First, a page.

The boat trip from Siem Reap to Battambang was a real highlight. Battambang wasn’t. Within five minutes of arrival it was clear to us that our only goal here was to get out of Battambang as soon as possible. There was an old woman running a snack shack at the Psar Nat market. Getting dinner proved to be challenging though, as even using all our limbs together didn’t make it clear to her that we just want to eat, and don’t really care what. She just stared at us, politely smiling, ignoring our most basic signs (like actually pointing at food and imitating moving it to your mouth). Fortunately, we were rescued by Hassan. As he explained, he is the sweeper/guard/manager/customer service attendant of Psar Nat. He sat with us for a drink and we’ve had a little chat as the market was closing. As his name suggests, Hassan is a Cham Muslim, which means he probably lost most of his family in the Khmer Rouge genocide. Today, Hassan earns about 50 dollars a month at the market, and his dream in life is to become a motor riksha (tuk tuk) driver – then he’d be able to make perhaps as much as 150 dollars a month. For me (and perhaps for you) it is not much. For Hassan its a world of difference.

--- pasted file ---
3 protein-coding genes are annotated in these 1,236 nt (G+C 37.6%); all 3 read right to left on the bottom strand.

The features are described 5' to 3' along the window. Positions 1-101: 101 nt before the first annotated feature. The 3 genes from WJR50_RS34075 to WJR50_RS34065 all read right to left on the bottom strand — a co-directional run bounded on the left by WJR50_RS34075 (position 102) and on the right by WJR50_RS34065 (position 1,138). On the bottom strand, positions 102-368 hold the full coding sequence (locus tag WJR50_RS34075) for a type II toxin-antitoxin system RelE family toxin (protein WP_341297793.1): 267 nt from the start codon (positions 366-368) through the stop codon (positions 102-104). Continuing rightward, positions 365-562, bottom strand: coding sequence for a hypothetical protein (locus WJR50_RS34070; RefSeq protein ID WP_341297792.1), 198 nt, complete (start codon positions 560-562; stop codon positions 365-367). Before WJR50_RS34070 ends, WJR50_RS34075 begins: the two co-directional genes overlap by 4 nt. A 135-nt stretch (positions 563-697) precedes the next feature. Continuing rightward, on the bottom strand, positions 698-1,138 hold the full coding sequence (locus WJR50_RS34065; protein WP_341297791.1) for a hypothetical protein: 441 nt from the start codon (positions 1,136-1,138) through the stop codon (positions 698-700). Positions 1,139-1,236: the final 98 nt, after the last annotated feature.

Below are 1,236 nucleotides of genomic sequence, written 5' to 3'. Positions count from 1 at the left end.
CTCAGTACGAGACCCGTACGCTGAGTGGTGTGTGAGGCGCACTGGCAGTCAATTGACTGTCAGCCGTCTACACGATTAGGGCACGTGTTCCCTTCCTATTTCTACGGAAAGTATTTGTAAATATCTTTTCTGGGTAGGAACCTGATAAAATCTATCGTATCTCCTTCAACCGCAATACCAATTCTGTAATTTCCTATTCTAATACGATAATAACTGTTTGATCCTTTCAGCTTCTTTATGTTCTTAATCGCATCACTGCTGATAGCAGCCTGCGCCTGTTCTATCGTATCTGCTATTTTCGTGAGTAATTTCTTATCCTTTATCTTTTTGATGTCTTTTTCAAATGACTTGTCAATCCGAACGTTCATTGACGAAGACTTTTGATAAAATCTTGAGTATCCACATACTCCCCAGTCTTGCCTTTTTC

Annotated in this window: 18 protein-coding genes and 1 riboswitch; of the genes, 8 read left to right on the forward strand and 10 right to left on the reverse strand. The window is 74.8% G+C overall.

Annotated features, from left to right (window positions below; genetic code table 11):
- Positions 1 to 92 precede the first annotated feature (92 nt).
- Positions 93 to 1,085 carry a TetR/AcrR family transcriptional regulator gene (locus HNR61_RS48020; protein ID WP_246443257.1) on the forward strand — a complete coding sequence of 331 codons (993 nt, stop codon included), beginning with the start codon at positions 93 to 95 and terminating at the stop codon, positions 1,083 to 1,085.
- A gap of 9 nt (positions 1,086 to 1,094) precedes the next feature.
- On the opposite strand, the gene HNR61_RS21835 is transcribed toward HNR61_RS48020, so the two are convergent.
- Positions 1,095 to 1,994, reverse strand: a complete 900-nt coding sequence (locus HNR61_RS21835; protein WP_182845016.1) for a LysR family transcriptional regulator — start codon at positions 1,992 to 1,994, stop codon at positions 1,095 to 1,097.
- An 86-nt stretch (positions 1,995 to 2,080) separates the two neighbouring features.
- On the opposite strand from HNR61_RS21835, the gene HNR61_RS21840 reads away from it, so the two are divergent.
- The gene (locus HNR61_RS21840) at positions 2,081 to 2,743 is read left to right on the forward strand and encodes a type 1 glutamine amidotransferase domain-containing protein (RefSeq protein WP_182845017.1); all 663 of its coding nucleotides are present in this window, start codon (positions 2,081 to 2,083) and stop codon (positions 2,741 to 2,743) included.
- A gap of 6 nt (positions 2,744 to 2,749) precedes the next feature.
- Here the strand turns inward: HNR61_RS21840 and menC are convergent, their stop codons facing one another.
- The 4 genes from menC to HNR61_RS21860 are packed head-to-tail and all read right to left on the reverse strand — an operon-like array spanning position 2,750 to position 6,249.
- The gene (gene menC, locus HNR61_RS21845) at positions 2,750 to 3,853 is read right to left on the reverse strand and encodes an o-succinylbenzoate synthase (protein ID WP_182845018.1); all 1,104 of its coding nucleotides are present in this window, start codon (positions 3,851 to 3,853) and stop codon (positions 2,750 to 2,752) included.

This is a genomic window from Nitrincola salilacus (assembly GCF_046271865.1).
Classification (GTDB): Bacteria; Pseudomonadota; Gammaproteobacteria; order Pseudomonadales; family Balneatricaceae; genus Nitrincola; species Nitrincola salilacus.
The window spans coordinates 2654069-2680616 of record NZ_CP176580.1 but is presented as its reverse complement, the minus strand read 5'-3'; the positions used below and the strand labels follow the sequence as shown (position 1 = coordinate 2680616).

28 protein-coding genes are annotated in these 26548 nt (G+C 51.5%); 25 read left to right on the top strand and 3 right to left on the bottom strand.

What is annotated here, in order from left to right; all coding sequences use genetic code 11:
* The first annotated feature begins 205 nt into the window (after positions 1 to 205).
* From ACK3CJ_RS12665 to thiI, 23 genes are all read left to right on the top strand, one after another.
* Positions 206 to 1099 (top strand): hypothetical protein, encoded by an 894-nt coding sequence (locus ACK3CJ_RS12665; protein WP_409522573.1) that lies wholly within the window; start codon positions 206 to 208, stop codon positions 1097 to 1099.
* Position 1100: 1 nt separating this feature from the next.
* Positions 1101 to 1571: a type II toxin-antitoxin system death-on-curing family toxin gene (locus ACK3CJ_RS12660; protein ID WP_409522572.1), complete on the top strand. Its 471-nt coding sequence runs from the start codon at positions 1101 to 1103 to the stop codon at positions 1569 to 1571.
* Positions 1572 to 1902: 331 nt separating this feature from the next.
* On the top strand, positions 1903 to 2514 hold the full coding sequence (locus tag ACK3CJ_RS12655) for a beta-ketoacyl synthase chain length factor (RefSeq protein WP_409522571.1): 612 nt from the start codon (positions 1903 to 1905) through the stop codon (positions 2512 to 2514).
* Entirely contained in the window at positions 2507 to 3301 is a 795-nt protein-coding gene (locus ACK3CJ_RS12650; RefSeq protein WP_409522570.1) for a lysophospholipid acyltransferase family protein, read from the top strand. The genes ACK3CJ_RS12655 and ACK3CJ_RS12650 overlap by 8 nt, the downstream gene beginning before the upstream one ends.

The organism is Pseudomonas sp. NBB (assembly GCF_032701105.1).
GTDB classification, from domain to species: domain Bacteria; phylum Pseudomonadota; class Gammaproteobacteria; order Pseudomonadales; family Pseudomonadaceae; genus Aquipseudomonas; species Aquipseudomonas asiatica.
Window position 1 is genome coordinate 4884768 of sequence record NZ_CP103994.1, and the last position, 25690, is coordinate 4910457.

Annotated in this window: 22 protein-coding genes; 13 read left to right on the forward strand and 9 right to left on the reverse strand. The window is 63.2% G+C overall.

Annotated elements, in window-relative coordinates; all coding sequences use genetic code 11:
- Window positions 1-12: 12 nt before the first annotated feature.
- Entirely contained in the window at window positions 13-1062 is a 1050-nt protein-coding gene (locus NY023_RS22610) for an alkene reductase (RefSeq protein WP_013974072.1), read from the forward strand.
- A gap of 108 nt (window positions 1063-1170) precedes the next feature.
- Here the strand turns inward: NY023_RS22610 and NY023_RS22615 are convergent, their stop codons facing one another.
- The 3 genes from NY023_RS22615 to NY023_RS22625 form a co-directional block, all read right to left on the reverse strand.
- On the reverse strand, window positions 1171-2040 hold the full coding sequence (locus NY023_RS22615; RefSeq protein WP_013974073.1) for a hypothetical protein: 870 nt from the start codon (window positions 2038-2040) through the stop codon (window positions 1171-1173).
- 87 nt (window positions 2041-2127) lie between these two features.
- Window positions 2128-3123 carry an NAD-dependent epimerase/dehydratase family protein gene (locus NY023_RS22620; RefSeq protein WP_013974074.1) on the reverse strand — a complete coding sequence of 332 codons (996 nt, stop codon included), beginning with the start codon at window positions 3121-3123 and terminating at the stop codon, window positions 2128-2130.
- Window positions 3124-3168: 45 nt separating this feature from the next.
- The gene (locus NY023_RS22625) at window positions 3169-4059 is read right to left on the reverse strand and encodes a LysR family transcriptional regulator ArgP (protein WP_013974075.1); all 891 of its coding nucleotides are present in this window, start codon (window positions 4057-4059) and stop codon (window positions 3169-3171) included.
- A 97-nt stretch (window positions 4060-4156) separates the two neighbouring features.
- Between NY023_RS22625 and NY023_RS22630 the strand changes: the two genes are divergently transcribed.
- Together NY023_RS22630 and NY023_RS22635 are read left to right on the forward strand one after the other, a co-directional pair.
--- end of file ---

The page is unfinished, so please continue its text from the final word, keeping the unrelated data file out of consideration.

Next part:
Cambodia has a lot to offer, as the pictures clearly show. But it is also the most confronting country I’ve been to. I think that Hassan’s story about his ambitions in life summarizes the feeling you get in Cambodia – it tends to put your cozy Western life back into perspective. I hereby claim the rights for the new slogan for the Cambodian tourism industry. It has a catchy, original sound to it – “Cambodia – putting things into perspective”.